Saturday, December 02, 2006

Infil into my AO

The following events toop place just over two month ago and are not related to the recent typhoon which struck the Philippines this week.

Infiltration into my Area of Operation (AO) required a night on a plane, a day lost crossing the international date line, a night on a wooden slate bed in a Phil Army compound then another night on a large WWII landing craft in a typhoon. I went from Sunday to Thursday without a shower and so I didn’t mind it when the water was cold. It would be another 2 months before I would get the chance to take a warm shower, but I digress; back to a night I would never forget.

It was just starting to rain when we loaded the landing craft. This wasn’t the little one you remember seeing in all the WWII movies charging the beaches of Normandy; this was a big one used for landing large vehicles. It still had the bow ramp but the cargo area was almost big enough for a football field. The boat had no overhead cover so we improvised and threw up a couple of giant tarps. For tent poles the boat crew brought out several 6” x 12” beams about 10’ long; they tied cord to the tops and nailed them to 4’ beams at the bottom to try to hold them in place on the rusted steel deck. Sure, a lot of technical specs but you’ll see why in a minute.

When we pulled away from the shore we could see the rows of clouds that were the outer bands of the typhoon. The seas were rough and we were joking about how sea-sick we were going to be during our 12 hour tour, and yes, there were some Gilligan’s Island jokes too. I learned in the Jumpmaster course that the best way to avoid motion sickness was to keep busy so I stayed near the bow watching the horizon/ships/islands until it was too dark to see. I came back a while later when some of the guys were standing just behind the bow ramp looking toward the stern. I joined them. Where we stood, the horizon gave us a stable point of reference and we could remain relatively motionless while the boat rocked beneath us. The novelty was watching the superstructure get tossed around by the sea. After the novelty wore off I watched the luminescence of the sea for a while then I determined that it was late enough and I was tired enough to get some sleep without fear of motion sickness. I laid down and immediately fell asleep.

Occasionally I would be jarred awake with the boat crashing down on a wave. As an old percussionist, I know the difference between a slap that just makes sound and one that does damage. Nothing sounded wrong and the steady motion of the ship continued so I would quickly drift back to sleep, until…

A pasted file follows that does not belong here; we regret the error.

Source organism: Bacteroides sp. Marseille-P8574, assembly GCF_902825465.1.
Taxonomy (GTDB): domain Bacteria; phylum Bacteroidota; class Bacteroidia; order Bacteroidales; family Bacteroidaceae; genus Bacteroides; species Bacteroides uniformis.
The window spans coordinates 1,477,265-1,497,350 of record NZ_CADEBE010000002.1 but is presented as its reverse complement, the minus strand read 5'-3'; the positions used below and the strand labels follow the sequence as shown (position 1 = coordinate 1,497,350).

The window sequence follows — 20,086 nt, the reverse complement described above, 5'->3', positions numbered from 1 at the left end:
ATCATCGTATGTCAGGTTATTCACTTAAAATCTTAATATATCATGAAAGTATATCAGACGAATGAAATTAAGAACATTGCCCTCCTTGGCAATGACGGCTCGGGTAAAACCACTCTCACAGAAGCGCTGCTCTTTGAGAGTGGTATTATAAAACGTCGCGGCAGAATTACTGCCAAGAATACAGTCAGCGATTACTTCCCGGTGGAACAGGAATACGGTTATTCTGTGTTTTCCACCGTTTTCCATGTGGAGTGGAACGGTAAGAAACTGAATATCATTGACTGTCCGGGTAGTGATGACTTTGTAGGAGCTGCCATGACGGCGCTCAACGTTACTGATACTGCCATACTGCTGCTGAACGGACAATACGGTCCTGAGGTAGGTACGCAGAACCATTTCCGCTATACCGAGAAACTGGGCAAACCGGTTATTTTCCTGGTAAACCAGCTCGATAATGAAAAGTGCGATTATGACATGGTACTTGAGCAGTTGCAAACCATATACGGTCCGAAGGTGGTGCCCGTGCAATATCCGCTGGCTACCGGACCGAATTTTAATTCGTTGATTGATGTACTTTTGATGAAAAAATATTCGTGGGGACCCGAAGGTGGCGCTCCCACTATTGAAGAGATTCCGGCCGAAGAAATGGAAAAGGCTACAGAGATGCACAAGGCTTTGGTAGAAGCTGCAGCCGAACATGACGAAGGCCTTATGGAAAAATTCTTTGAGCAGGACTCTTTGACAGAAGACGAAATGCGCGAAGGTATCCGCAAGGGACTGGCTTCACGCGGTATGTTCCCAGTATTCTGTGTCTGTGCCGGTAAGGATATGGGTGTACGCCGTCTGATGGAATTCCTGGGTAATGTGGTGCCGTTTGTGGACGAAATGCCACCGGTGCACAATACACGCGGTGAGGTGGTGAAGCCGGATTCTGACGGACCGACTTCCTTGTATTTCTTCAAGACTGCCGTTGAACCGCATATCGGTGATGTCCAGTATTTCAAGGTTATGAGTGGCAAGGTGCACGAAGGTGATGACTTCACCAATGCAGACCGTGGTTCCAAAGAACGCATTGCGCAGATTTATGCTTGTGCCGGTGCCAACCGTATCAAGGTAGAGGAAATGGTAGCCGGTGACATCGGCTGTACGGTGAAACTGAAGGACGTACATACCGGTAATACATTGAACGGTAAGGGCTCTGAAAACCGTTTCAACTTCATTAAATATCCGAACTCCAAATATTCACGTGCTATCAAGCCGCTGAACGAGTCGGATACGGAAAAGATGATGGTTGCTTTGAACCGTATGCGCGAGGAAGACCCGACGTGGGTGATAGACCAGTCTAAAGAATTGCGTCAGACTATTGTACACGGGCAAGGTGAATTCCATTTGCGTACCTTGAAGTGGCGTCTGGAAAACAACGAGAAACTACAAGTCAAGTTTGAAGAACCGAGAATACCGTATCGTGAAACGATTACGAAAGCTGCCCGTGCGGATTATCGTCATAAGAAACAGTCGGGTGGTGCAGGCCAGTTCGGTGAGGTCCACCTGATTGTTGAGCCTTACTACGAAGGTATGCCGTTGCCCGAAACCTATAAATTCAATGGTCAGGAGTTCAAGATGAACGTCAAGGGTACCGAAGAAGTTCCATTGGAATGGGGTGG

I awoke to another crash, this one was louder than most but worse yet, it was accompanied by a very unnatural jerking motion. When my eyes opened like saucers, I was surrounded in an eerie blackness; the light that was filtering under our tarp earlier in the night was gone. Others had also been awakened and I could hear the shock and bewilderment coming from them too.

When my faculties began to clear I first noticed that the tarp that used to be 10’ overhead was now within 2’. I got up and began assessing the damage. Since the ship’s crew did not appear to be panicking, I quickly determined that our worst fears were not happening. The ship had not broken up and we were not sinking.

What had happened was one of the posts used as a tent pole had been thrown forward. Since it was anchored by cords at the top it could not fall over naturally but instead the bottom with the 4’ beam attached shot forward. My cot just happened to be in the way and the unnatural jar which awoke me was the motion of my cot getting tossed a couple of feet. We quickly reconfigured our tarp tent and went back to sleep.

Our 12 hour tour, due to the rough seas, lasted 18 hours. When we were finally on solid ground again it took another day for the ground to stop moving. I guess I now know what sea legs are. At the end of it all, when I first enlisted in the army almost 22 years ago, my wildest dreams could not have imagined myself infiltrating into a combat zone on a WWII landing craft. Now, it’s a night I will never forget.

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